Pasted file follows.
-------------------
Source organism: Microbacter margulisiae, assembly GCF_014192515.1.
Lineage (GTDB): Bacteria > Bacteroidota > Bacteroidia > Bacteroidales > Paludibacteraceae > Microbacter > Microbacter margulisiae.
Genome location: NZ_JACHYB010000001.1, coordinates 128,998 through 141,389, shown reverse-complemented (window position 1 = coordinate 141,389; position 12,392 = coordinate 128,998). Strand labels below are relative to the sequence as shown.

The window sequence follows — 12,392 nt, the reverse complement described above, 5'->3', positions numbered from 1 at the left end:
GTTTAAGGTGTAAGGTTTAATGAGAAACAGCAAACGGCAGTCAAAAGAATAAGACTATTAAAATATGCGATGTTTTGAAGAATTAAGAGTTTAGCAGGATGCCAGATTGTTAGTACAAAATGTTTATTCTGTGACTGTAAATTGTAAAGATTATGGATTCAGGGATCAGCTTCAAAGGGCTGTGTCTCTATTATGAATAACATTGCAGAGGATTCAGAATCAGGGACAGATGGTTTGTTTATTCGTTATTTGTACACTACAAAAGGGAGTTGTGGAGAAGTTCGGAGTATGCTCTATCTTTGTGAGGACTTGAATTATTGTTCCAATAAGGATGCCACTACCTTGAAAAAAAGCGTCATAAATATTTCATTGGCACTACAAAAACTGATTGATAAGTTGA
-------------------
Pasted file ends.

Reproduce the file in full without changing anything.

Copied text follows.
Source organism: Microbacter margulisiae, assembly GCF_014192515.1.
Lineage (GTDB): Bacteria > Bacteroidota > Bacteroidia > Bacteroidales > Paludibacteraceae > Microbacter > Microbacter margulisiae.
Genome location: NZ_JACHYB010000001.1, coordinates 128,998 through 141,389, shown reverse-complemented (window position 1 = coordinate 141,389; position 12,392 = coordinate 128,998). Strand labels below are relative to the sequence as shown.

The window sequence follows — 12,392 nt, the reverse complement described above, 5'->3', positions numbered from 1 at the left end:
GTTTAAGGTGTAAGGTTTAATGAGAAACAGCAAACGGCAGTCAAAAGAATAAGACTATTAAAATATGCGATGTTTTGAAGAATTAAGAGTTTAGCAGGATGCCAGATTGTTAGTACAAAATGTTTATTCTGTGACTGTAAATTGTAAAGATTATGGATTCAGGGATCAGCTTCAAAGGGCTGTGTCTCTATTATGAATAACATTGCAGAGGATTCAGAATCAGGGACAGATGGTTTGTTTATTCGTTATTTGTACACTACAAAAGGGAGTTGTGGAGAAGTTCGGAGTATGCTCTATCTTTGTGAGGACTTGAATTATTGTTCCAATAAGGATGCCACTACCTTGAAAAAAAGCGTCATAAATATTTCATTGGCACTACAAAAACTGATTGATAAGTTGA